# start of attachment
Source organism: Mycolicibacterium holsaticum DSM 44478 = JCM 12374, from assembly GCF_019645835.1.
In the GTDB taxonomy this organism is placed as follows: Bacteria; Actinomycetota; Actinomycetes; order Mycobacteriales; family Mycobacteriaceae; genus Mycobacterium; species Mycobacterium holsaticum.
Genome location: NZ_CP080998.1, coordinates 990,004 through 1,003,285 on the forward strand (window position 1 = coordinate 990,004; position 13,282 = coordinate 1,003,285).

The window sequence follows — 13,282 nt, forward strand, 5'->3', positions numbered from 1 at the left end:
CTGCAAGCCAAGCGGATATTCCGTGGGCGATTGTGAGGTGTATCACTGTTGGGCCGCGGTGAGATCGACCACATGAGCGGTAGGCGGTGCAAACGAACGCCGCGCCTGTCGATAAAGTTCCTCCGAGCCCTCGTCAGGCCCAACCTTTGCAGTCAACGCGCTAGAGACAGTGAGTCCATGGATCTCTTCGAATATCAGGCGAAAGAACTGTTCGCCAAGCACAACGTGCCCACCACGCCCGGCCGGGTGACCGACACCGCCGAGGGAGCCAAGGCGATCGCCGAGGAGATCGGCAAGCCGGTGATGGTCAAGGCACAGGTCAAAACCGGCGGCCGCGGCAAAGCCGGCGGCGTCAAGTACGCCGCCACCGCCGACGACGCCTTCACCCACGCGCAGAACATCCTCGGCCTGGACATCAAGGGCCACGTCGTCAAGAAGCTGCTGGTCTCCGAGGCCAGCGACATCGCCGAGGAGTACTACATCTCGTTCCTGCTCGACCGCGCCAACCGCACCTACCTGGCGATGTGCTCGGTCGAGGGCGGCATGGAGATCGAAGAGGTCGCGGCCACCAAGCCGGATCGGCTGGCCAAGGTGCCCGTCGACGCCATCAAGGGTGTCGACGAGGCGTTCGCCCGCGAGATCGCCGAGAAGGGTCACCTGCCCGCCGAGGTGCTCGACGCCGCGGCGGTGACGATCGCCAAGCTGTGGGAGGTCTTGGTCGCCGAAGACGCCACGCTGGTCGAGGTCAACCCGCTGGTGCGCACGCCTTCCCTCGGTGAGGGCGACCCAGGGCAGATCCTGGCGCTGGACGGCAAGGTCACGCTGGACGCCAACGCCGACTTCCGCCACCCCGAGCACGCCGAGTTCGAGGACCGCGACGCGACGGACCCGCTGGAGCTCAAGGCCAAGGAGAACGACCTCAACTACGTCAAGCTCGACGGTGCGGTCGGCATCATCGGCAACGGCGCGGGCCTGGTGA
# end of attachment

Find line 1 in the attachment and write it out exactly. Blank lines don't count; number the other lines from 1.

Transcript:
Source organism: Mycolicibacterium holsaticum DSM 44478 = JCM 12374, from assembly GCF_019645835.1.